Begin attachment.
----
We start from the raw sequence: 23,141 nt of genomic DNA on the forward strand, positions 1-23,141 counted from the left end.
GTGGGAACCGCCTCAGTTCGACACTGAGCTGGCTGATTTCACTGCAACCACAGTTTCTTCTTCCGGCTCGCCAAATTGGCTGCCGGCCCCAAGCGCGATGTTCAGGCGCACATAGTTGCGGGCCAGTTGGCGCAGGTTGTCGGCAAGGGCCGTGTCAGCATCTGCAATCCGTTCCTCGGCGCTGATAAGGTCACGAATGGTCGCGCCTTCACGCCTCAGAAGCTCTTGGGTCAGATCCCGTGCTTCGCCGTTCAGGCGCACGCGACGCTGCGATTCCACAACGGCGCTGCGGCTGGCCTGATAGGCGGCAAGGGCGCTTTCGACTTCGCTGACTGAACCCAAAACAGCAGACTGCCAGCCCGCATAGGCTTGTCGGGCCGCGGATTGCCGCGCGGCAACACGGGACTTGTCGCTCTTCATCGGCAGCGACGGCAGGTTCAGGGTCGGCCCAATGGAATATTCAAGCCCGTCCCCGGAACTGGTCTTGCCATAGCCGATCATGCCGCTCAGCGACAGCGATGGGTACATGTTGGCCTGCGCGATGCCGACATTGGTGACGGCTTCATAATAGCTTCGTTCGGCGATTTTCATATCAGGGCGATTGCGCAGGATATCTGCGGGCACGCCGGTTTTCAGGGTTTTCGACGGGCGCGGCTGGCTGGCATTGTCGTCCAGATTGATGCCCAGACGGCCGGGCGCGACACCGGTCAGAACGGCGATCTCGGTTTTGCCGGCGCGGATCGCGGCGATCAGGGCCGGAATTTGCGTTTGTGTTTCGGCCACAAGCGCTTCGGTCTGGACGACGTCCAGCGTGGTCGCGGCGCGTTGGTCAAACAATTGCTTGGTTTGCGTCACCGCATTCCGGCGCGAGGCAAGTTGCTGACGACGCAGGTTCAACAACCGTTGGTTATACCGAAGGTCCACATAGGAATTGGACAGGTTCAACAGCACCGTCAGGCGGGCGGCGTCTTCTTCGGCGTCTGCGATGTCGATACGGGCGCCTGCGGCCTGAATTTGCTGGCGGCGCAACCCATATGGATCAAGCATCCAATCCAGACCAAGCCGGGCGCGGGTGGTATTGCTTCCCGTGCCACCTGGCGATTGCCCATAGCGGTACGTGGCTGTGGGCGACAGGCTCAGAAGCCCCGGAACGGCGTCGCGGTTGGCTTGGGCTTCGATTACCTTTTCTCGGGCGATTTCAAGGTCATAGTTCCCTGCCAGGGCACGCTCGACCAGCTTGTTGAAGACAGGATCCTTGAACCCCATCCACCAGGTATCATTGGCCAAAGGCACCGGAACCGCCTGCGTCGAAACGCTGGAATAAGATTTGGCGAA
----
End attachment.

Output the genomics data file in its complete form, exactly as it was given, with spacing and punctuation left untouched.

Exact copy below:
We start from the raw sequence: 23,141 nt of genomic DNA on the forward strand, positions 1-23,141 counted from the left end.
GTGGGAACCGCCTCAGTTCGACACTGAGCTGGCTGATTTCACTGCAACCACAGTTTCTTCTTCCGGCTCGCCAAATTGGCTGCCGGCCCCAAGCGCGATGTTCAGGCGCACATAGTTGCGGGCCAGTTGGCGCAGGTTGTCGGCAAGGGCCGTGTCAGCATCTGCAATCCGTTCCTCGGCGCTGATAAGGTCACGAATGGTCGCGCCTTCACGCCTCAGAAGCTCTTGGGTCAGATCCCGTGCTTCGCCGTTCAGGCGCACGCGACGCTGCGATTCCACAACGGCGCTGCGGCTGGCCTGATAGGCGGCAAGGGCGCTTTCGACTTCGCTGACTGAACCCAAAACAGCAGACTGCCAGCCCGCATAGGCTTGTCGGGCCGCGGATTGCCGCGCGGCAACACGGGACTTGTCGCTCTTCATCGGCAGCGACGGCAGGTTCAGGGTCGGCCCAATGGAATATTCAAGCCCGTCCCCGGAACTGGTCTTGCCATAGCCGATCATGCCGCTCAGCGACAGCGATGGGTACATGTTGGCCTGCGCGATGCCGACATTGGTGACGGCTTCATAATAGCTTCGTTCGGCGATTTTCATATCAGGGCGATTGCGCAGGATATCTGCGGGCACGCCGGTTTTCAGGGTTTTCGACGGGCGCGGCTGGCTGGCATTGTCGTCCAGATTGATGCCCAGACGGCCGGGCGCGACACCGGTCAGAACGGCGATCTCGGTTTTGCCGGCGCGGATCGCGGCGATCAGGGCCGGAATTTGCGTTTGTGTTTCGGCCACAAGCGCTTCGGTCTGGACGACGTCCAGCGTGGTCGCGGCGCGTTGGTCAAACAATTGCTTGGTTTGCGTCACCGCATTCCGGCGCGAGGCAAGTTGCTGACGACGCAGGTTCAACAACCGTTGGTTATACCGAAGGTCCACATAGGAATTGGACAGGTTCAACAGCACCGTCAGGCGGGCGGCGTCTTCTTCGGCGTCTGCGATGTCGATACGGGCGCCTGCGGCCTGAATTTGCTGGCGGCGCAACCCATATGGATCAAGCATCCAATCCAGACCAAGCCGGGCGCGGGTGGTATTGCTTCCCGTGCCACCTGGCGATTGCCCATAGCGGTACGTGGCTGTGGGCGACAGGCTCAGAAGCCCCGGAACGGCGTCGCGGTTGGCTTGGGCTTCGATTACCTTTTCTCGGGCGATTTCAAGGTCATAGTTCCCTGCCAGGGCACGCTCGACCAGCTTGTTGAAGACAGGATCCTTGAACCCCATCCACCAGGTATCATTGGCCAAAGGCACCGGAACCGCCTGCGTCGAAACGCTGGAATAAGATTTGGCGAA